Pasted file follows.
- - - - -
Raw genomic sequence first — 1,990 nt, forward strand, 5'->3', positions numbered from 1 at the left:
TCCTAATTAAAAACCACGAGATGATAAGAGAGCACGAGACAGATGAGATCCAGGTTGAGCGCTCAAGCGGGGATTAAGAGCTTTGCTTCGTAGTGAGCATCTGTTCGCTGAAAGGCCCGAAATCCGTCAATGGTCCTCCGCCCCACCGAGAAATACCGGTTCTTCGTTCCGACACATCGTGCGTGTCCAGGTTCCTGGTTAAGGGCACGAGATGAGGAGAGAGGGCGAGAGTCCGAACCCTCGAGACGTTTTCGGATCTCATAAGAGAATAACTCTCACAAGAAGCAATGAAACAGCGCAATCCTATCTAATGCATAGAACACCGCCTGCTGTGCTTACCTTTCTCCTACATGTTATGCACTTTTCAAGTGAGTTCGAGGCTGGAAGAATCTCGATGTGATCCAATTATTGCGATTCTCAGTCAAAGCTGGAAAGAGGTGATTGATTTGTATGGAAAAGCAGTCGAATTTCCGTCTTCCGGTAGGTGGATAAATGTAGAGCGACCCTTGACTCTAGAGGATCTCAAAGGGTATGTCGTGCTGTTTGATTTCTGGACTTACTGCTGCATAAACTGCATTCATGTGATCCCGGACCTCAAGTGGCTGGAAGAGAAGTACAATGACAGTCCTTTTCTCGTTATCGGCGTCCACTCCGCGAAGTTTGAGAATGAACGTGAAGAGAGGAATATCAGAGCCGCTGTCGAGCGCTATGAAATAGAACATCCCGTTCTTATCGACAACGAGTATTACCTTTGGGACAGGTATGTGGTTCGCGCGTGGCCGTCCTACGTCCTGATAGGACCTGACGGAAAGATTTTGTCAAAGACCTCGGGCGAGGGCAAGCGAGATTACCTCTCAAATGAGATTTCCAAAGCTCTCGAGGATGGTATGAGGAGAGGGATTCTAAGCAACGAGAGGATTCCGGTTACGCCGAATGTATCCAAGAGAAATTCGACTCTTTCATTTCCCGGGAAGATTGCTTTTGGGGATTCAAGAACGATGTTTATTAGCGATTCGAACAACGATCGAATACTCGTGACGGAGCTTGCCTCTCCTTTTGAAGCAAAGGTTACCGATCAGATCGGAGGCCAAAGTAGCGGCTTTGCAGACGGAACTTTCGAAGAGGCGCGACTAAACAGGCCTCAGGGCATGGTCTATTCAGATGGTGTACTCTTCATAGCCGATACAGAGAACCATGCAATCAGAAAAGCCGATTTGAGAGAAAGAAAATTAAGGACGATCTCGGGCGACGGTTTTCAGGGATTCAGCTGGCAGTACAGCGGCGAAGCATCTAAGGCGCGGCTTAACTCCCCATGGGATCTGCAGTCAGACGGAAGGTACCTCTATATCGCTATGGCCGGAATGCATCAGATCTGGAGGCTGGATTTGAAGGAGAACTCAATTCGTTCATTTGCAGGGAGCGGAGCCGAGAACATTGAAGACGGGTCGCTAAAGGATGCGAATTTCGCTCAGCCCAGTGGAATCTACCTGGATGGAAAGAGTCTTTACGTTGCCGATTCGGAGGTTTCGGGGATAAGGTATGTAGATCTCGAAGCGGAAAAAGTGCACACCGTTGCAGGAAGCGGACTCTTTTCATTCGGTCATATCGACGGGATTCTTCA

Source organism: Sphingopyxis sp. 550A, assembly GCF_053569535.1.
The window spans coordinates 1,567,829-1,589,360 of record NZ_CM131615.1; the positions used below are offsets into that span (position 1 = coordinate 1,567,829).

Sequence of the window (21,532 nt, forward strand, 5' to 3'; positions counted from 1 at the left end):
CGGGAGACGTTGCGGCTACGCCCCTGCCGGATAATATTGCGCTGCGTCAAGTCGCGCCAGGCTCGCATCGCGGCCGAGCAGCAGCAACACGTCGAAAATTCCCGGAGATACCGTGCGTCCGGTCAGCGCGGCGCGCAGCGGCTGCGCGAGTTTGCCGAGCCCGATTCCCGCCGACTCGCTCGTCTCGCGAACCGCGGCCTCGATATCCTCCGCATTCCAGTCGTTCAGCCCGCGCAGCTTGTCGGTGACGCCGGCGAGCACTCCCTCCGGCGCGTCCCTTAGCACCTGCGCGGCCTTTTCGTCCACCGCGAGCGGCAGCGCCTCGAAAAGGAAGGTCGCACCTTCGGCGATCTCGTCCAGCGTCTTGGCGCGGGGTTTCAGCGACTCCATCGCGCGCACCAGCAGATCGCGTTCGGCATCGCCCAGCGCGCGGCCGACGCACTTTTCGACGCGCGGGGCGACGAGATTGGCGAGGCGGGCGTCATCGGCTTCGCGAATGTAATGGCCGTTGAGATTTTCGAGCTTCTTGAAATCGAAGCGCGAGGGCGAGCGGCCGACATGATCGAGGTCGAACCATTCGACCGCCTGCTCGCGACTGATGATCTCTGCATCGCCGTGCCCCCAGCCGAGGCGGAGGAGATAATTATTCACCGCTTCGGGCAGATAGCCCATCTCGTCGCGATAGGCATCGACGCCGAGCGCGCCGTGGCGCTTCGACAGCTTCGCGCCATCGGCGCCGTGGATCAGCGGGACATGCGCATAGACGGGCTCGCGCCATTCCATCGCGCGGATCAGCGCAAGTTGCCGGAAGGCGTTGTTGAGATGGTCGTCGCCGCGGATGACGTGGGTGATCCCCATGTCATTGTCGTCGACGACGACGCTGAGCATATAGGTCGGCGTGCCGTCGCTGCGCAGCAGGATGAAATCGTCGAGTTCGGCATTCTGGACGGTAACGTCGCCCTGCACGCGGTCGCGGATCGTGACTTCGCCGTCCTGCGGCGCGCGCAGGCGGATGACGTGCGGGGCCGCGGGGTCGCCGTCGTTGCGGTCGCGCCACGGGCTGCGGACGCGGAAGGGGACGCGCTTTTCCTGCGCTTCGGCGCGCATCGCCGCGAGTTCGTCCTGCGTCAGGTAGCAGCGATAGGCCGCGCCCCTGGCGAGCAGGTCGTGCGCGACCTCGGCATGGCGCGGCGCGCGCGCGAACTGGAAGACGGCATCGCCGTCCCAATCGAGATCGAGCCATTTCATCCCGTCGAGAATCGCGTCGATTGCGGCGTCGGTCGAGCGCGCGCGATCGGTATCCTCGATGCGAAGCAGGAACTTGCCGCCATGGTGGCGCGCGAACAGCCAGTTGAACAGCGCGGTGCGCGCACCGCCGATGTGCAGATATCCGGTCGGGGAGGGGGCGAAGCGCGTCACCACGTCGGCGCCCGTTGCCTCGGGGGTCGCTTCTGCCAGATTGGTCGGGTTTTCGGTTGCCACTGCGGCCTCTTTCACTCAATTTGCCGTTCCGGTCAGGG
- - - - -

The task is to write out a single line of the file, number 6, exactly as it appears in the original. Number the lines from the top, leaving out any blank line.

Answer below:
CGGGAGACGTTGCGGCTACGCCCCTGCCGGATAATATTGCGCTGCGTCAAGTCGCGCCAGGCTCGCATCGCGGCCGAGCAGCAGCAACACGTCGAAAATTCCCGGAGATACCGTGCGTCCGGTCAGCGCGGCGCGCAGCGGCTGCGCGAGTTTGCCGAGCCCGATTCCCGCCGACTCGCTCGTCTCGCGAACCGCGGCCTCGATATCCTCCGCATTCCAGTCGTTCAGCCCGCGCAGCTTGTCGGTGACGCCGGCGAGCACTCCCTCCGGCGCGTCCCTTAGCACCTGCGCGGCCTTTTCGTCCACCGCGAGCGGCAGCGCCTCGAAAAGGAAGGTCGCACCTTCGGCGATCTCGTCCAGCGTCTTGGCGCGGGGTTTCAGCGACTCCATCGCGCGCACCAGCAGATCGCGTTCGGCATCGCCCAGCGCGCGGCCGACGCACTTTTCGACGCGCGGGGCGACGAGATTGGCGAGGCGGGCGTCATCGGCTTCGCGAATGTAATGGCCGTTGAGATTTTCGAGCTTCTTGAAATCGAAGCGCGAGGGCGAGCGGCCGACATGATCGAGGTCGAACCATTCGACCGCCTGCTCGCGACTGATGATCTCTGCATCGCCGTGCCCCCAGCCGAGGCGGAGGAGATAATTATTCACCGCTTCGGGCAGATAGCCCATCTCGTCGCGATAGGCATCGACGCCGAGCGCGCCGTGGCGCTTCGACAGCTTCGCGCCATCGGCGCCGTGGATCAGCGGGACATGCGCATAGACGGGCTCGCGCCATTCCATCGCGCGGATCAGCGCAAGTTGCCGGAAGGCGTTGTTGAGATGGTCGTCGCCGCGGATGACGTGGGTGATCCCCATGTCATTGTCGTCGACGACGACGCTGAGCATATAGGTCGGCGTGCCGTCGCTGCGCAGCAGGATGAAATCGTCGAGTTCGGCATTCTGGACGGTAACGTCGCCCTGCACGCGGTCGCGGATCGTGACTTCGCCGTCCTGCGGCGCGCGCAGGCGGATGACGTGCGGGGCCGCGGGGTCGCCGTCGTTGCGGTCGCGCCACGGGCTGCGGACGCGGAAGGGGACGCGCTTTTCCTGCGCTTCGGCGCGCATCGCCGCGAGTTCGTCCTGCGTCAGGTAGCAGCGATAGGCCGCGCCCCTGGCGAGCAGGTCGTGCGCGACCTCGGCATGGCGCGGCGCGCGCGCGAACTGGAAGACGGCATCGCCGTCCCAATCGAGATCGAGCCATTTCATCCCGTCGAGAATCGCGTCGATTGCGGCGTCGGTCGAGCGCGCGCGATCGGTATCCTCGATGCGAAGCAGGAACTTGCCGCCATGGTGGCGCGCGAACAGCCAGTTGAACAGCGCGGTGCGCGCACCGCCGATGTGCAGATATCCGGTCGGGGAGGGGGCGAAGCGCGTCACCACGTCGGCGCCCGTTGCCTCGGGGGTCGCTTCTGCCAGATTGGTCGGGTTTTCGGTTGCCACTGCGGCCTCTTTCACTCAATTTGCCGTTCCGGTCAGGG